I'd like to believe that, so I need to remind myself to be appropriately skeptical. Then again, there are a lot of people in America who want to use fear - fear of Islam just one of many - for political gain. So we Americans are far more likely to hear a different kind of story, I think.
And stereotypes are invariably wrong. No group of people are exactly alike, and we're all more alike than we're different. Irrational fear is just that, irrational.
But let me just post some excerpts:
[E]ven as the outside world tried to segregate Muslims as “others,” most Muslims were trying to integrate into a globalizing world. For the West, the terrorist attacks of September 11, 2001, obscured the Muslim quest for modernization; for Muslims, however, the airliner hijackings accelerated it. “Clearly 9/11 was a turning point for Americans,” Parvez Sharma, an Indian Muslim filmmaker, told me in 2010. “But it was even more so for Muslims,” who, he said, “are now trying to reclaim space denied us by some of our own people.”
This year’s uprisings in Tunisia, Egypt, Libya, Syria, Yemen and beyond have rocked the Islamic world, but the rebellions against geriatric despots reflect only a small part of the story, obscuring a broader trend that has emerged in recent years. For the majority of Muslims today, the central issue is not a clash with other civilizations but rather a struggle to reclaim Islam’s central values from a small but virulent minority. The new confrontation is effectively a jihad against The Jihad—in other words, a counter-jihad. ...
By 2010, public opinion polls in major Muslim countries showed dramatic declines in backing for Al Qaeda. Support for bin Laden dropped to 2 percent in Lebanon and 3 percent in Turkey. Even in such pivotal countries as Egypt, Pakistan and Indonesia—populated by vastly different ethnic groups and continents apart—only around one in five Muslims expressed confidence in the Al Qaeda leader, the Pew Global Attitudes Project reported.
Muslim attitudes on modernization and fundamentalism also shifted. In a sampling of Muslim countries on three continents, the Pew survey found that among those who see a struggle between modernizers and fundamentalists, far more people—two to six times as many—identified with modernizers. Egypt and Jordan were the two exceptions; in each, the split was about even.
In the first month of Egypt’s uprising in 2011, another poll found that 52 percent of Egyptians disapproved of the Muslim Brotherhood and only 4 percent strongly approved of it. In a straw vote for president, Brotherhood leaders received barely 1 percent of the vote. That survey, by the pro-Israeli Washington Institute of Near East Policy, also found that just two out of ten Egyptians approved of Tehran’s Islamic government. “This is not,” the survey concluded, “an Islamic uprising.”
That's just an excerpt, which doesn't get into the details of the article. And the details are quite interesting. I recommend that you read the article itself.
It is easy to stereotype other people - other scary people, in particular. Likewise, we tend to give too much attention to the recent past, especially when it includes events such as 9/11, which shocked our entire nation. But the future does not have to be the same as the past. In fact, it rarely is.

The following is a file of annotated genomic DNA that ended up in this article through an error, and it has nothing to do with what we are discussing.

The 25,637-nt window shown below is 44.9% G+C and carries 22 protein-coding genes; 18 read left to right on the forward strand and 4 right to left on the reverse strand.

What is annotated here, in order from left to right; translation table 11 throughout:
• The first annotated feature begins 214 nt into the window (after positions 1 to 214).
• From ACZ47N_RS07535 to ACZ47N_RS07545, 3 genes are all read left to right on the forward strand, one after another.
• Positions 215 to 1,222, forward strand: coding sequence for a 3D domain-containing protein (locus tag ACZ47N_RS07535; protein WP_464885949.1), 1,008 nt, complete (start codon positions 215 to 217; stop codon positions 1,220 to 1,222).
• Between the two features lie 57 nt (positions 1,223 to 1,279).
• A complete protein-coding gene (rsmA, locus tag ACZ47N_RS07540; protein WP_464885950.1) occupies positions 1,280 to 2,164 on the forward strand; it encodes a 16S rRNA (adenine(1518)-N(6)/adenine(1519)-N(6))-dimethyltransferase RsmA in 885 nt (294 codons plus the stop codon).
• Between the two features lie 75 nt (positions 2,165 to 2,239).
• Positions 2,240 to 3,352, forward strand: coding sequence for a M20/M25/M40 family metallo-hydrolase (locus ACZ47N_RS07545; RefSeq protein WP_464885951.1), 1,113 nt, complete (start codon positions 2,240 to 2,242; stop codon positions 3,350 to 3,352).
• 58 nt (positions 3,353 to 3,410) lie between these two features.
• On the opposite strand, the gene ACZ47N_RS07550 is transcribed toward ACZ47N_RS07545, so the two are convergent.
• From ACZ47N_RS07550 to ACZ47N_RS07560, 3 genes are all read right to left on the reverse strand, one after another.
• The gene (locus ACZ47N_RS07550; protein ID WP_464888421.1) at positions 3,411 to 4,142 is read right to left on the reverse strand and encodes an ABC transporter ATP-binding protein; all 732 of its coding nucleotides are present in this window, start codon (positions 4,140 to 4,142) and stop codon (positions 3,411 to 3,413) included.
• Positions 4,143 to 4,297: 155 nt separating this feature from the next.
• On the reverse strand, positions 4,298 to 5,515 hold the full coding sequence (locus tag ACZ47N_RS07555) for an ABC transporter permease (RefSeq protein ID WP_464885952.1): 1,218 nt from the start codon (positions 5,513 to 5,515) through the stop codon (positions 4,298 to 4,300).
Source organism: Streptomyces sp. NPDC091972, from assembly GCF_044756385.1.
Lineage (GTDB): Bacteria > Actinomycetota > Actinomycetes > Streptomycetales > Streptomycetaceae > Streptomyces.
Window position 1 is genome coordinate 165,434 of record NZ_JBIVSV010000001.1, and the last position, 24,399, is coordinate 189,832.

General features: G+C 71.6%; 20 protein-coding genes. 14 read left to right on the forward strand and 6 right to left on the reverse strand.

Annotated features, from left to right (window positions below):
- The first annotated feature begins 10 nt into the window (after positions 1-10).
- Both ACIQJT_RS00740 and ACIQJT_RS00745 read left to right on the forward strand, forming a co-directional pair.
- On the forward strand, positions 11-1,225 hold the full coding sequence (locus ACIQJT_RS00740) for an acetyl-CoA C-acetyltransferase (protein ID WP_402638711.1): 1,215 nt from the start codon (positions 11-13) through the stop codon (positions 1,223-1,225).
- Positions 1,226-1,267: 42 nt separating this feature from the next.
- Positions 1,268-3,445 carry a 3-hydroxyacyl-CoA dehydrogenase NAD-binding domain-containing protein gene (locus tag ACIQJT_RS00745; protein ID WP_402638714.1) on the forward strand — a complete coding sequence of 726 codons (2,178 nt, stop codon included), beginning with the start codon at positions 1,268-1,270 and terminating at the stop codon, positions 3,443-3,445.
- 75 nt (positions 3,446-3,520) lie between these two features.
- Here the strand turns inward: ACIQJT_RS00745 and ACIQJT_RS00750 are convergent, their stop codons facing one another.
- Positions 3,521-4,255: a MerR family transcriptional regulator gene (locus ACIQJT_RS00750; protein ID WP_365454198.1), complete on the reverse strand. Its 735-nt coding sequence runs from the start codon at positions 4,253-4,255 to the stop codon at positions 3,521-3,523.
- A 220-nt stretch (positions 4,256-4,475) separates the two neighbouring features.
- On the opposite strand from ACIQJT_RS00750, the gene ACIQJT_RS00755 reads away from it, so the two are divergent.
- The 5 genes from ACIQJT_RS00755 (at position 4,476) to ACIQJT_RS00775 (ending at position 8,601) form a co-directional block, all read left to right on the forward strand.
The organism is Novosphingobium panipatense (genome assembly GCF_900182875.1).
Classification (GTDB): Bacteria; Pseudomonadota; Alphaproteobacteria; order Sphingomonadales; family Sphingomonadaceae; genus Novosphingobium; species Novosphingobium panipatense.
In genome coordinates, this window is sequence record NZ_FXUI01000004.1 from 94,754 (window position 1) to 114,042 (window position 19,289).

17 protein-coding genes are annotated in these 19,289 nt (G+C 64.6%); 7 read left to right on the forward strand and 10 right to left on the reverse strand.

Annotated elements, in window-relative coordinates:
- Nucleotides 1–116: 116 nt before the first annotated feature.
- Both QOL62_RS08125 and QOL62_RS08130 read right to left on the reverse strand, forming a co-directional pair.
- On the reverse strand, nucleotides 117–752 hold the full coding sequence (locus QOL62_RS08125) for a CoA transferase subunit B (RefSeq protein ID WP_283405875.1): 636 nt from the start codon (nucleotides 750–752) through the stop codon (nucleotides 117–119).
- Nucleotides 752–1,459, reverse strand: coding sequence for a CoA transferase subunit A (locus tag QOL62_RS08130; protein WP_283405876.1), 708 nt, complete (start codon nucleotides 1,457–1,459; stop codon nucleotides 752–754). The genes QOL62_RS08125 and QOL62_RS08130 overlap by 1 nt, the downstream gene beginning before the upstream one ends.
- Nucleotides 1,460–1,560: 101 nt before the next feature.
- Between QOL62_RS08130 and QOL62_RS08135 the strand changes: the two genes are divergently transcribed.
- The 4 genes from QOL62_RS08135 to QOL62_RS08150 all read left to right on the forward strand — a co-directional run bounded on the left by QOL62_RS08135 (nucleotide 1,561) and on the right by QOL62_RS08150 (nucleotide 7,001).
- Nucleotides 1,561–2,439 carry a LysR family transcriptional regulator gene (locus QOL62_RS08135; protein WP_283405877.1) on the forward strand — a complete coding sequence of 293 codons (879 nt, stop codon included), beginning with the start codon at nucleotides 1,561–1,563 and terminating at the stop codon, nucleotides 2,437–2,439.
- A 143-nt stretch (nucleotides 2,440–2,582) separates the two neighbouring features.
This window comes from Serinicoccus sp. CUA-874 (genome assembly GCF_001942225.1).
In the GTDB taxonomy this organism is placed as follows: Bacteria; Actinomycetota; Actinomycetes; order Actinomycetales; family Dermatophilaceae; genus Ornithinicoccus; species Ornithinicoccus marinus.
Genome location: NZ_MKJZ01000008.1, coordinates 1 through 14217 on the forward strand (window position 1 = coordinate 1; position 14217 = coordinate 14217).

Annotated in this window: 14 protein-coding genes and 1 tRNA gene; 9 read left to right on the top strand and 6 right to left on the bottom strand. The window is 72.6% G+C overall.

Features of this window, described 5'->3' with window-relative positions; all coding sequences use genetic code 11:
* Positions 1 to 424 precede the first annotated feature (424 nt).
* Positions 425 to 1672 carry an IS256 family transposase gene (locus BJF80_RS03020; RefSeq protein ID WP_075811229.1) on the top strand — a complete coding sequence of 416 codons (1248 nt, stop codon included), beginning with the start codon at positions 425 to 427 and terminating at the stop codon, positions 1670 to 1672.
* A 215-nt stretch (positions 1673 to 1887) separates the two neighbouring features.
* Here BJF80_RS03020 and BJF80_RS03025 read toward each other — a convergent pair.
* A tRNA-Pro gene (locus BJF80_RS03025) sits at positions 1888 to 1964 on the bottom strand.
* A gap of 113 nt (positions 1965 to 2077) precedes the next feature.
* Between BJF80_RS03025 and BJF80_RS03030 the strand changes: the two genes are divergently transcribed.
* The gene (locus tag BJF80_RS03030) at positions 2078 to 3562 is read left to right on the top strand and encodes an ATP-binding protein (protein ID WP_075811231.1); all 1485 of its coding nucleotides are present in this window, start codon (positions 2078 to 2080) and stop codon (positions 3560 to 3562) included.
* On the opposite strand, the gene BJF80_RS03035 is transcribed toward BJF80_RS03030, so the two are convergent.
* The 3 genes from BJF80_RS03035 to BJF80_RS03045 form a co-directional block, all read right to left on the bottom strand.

Now don't get me wrong. I'd prefer that Islam disappear, just as I'd prefer that all religions fade away. I think that faith-based thinking is inherently a bad idea. Even if you happen to come up with the right answer, you've used the wrong method - a method which will very likely give you the wrong answer on the next question.
And I doubt if Islam is ever going to be my favorite religion. There are too many parts of it that just rub me the wrong way (the whole idea of submission, in fact - which is literally what "Islam" means).
But although I can, and do, argue against religion in general, it's not my place to tell everyone else what they must think, what they must believe. I strongly support freedom of religion as the best thing for the religious and non-religious alike. I strongly support the separation of church and state for the same reason.
And I'm sure that most American Christians do, too. For more than two hundred years, we've lived in a society where your religion, if any, was your own business, not your neighbor's, and certainly not your government's. That's worked very well for Christians, and it can work very well for Muslims, too.
I think most Muslims understand that. I'm confident, at least, that most American Muslims understand it. In many Muslim nations, they haven't had much experience with freedom. And freedom results in bad things as well as good. You have to understand that the good far outweighs the bad, and you have to realize that you can't get the good without the bad.
That's a difficult thing for even American Christians to accept. Certainly, Republicans seem to have trouble with it. But it's not an impossible concept for anyone. Most Christians do understand it, I think, and there's no reason most Muslims can't. Indeed, they might already.
Let me end this with one more excerpt, one more optimistic excerpt:
“Today, Al Qaeda is as significant to the Islamic world as the Ku Klux Klan is to the Americans—not much at all,” Ghada Shahbender, an Egyptian poet and activist, told me recently. “They’re violent, ugly, operate underground and are unacceptable to the majority of Muslims. They exist, but they’re freaks.
“Do I look at the Ku Klux Klan and draw conclusions about America from their behavior? Of course not,” she went on. “The KKK hasn’t been a story for many years for Americans. Al Qaeda is still a story, but it is headed in the same direction as the Klan.”
Let's hope that's true, huh? More importantly, let's work to make sure it becomes true, if it isn't already. Demonizing Muslims is not the way to empower the moderates. Just the reverse, in fact. Unfortunately, it might be a good way to get elected in America.